Writer, director and performer Ben Rimalower knows a thing or two about high belting. No, he’s not a singer per say, but he does appreciate the finer belts in life — including those of Broadway icon Patti LuPone.
As the writer and performer of his acclaimed and award-winning one-man show, Patti Issues, Rimalower has turned his obsession with the high-belting La LuPone into a personal artistic high point.
Patti Issues isn’t just a show about diva obsession — it’s an onstage self discovery about finding your inner LuPone, as it were, to overcome seemingly insurmountable obstacles. In Rimalower’s case, it’s a closeted, self-destructive father who went on a drug-fueled tear that left his family in tatters.
And the payoff in telling such a deeply personal story has been huge. The Village Voice called his show, “one of the best (and now longest-running) offerings of the year.” And The Advocate called it the “best NYC theater of 2012.” Even LuPone herself caught the show and gave it her enthusiastic thumbs up (you can even watch her commend Rimalower when they both appeared on Bravo’s “Watch What Happens Live“). And following an extended run at The Duplex in Manhattan’s West Village, Rimalower is taking his show on a self-professed “rainbow tour,” with a two night only performance on June 13 and 14 at Mary’s Attic up in Chicago’s Andersonville neighborhood.
Anyone who’s spent five minutes with me knows what a huge LuPone fan I am, so it was only a matter of time that Rimalower and I crossed paths at some point in our early fandom. In fact, back in undergrad, in response to there being no discernible online presence for the diva, I created a now long-defunct “Patti LuPone Shrine” on geocities (remember geocities?) which Rimalower freely admits to frequenting.
To prep for Rimalower’s upcoming Windy City debut, I couldn’t miss this opportunity to grill him on all things LuPone:
What are three words you’d use to describe LuPone?
Fierce, hilarious and thrilling.
Has your affection for (or perception of) LuPone changed now that you’ve gotten to know her at a face-to-face level?
Not at all. Patti is everything I dreamed she’d be.
What LuPone recording do you keep going back to? In other words, this LuPone track on your iPod never fails to get your heart pumping.
Well, I have to say “Far Away Places” is my favorite Patti album—SO FAR! That opening track, “Gypsy In My Soul” is so exciting that I belt along with it to warm up for my show.
What’s your favorite LuPone hairstyle? Please select from the four options below:
I understand you’ve had many opportunities to observe LuPone in the rehearsal room. What lessons have you learned from this “fly on the wall” perspective about your craft as an actor/director?
Wow, so much. I mean I could write a whole show about Patti in a rehearsal room—two shows, actually: one on the artist and one on the personality. Patti has a deep understanding of her craft as an actor and killer instincts as a performer — and theater is in her blood.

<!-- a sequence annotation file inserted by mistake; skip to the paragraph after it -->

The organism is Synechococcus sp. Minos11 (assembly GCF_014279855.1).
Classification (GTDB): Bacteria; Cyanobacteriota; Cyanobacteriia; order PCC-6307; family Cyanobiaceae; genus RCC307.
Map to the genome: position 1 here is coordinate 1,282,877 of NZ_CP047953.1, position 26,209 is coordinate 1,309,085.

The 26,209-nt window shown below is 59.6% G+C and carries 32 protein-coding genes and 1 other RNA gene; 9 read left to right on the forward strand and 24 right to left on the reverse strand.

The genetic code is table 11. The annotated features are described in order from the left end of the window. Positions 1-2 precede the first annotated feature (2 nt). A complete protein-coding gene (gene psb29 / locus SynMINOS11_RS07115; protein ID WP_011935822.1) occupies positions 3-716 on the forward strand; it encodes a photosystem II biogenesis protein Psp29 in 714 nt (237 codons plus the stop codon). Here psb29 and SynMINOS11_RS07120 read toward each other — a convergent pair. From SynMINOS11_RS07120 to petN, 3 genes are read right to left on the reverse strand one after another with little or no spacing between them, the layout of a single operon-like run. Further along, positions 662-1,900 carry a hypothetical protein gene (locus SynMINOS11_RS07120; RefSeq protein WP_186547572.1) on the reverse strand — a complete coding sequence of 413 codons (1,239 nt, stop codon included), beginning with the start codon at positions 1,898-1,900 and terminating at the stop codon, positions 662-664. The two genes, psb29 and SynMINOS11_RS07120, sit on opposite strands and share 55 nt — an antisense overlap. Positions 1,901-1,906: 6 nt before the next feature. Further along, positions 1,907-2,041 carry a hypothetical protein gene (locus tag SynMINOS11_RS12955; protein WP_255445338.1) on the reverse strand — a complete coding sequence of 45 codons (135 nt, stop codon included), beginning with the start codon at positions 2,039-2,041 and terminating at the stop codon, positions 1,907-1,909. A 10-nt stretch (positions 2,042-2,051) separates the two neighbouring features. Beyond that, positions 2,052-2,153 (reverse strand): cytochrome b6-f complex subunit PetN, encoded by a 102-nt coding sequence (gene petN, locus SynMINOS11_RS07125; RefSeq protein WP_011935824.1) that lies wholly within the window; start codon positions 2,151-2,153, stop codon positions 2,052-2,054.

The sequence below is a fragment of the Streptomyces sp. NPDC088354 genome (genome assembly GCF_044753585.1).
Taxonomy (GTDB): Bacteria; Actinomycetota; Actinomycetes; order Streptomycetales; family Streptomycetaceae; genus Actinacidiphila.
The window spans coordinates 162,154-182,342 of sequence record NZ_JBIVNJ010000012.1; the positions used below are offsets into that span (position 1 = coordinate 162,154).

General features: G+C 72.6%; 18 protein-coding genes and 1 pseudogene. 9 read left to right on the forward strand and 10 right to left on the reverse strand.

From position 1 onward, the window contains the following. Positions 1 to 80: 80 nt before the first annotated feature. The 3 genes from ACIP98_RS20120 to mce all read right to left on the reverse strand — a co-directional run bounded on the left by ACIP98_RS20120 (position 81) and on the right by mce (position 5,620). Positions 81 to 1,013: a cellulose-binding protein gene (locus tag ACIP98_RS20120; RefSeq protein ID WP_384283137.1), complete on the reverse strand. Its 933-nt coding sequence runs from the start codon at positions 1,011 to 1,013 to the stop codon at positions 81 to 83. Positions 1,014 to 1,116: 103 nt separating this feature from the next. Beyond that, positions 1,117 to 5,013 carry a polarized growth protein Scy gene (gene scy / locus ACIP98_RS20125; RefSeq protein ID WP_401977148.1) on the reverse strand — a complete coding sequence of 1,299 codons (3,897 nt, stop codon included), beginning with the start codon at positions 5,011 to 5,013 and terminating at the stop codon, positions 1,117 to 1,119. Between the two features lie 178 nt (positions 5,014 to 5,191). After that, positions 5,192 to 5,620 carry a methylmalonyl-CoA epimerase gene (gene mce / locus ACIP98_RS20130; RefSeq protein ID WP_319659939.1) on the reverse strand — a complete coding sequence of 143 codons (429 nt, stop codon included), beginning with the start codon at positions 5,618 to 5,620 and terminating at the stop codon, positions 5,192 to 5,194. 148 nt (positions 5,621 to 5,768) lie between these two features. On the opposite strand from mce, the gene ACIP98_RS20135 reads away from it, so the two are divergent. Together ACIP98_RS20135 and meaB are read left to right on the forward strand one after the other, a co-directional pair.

What is the rarest LuPone recording you have in your collection?
The rarest Patti LuPone recording I have is a bootleg I made myself on a crappy tape recorder of her concert with the Baltimore Symphony in either Fall 1998 or Spring 1999. Her arrangement of “Let’s Face The Music and Dance” was so sassy I had my musical director lift it when I was directing Joy. Also, it’s fun to listen to me and my best friend Marissa commenting on everything Patti did. Live-tweeting before there was Twitter.
LuPone: You either love her or hate her. Do you think that you can make a snap judgement about someone’s character based on if they love her or hate her? Has this impacted friendships you’ve had?
Totally. I think that anyone who hates Patti LuPone is either a moron, or hasn’t seen her at her best. Or maybe they have their own issues.
Did you suffer through “Parker” like I did this weekend just to see LuPone’s scenes? (If so, you are a true fan, my friend.)
No, but I would have! I’ve watched many unwatchable things for the love of LuPone! And I will watch Parker. I’m still burning for the 3 hours I sat through “Bonano: A Godfather’s Story” before realizing she’d been cut out!
Now: to your show — what compelled you to write it?
I’ve been a director all my life, but I’d started blogging and wanted to explore writing something more longform. The most natural subject for me to tackle was, of course, Patti. Then, when I started writing, what was coming out was more about me.
Did you ever think your show would become such an underground success? How has this changed your life? Do you have any other one man shows up your sleeve?
I hoped Patti Issues would be the success it has. I’ve been craving this more a long time, longer than I even realized. This has changed my life in many ways—and in many ways, my life is exactly the same. The biggest and most important change is my confidence in myself as a writer. I am working on my next solo show already.
Will I cry watching it?
You may cry. I certainly hope you will laugh!
What was going through your head performing this show in front of your muse, LuPone?
I was praying that she would like it.
“Patti Issues” plays June 13 and 14 at Mary’s Attic. Get tickets here.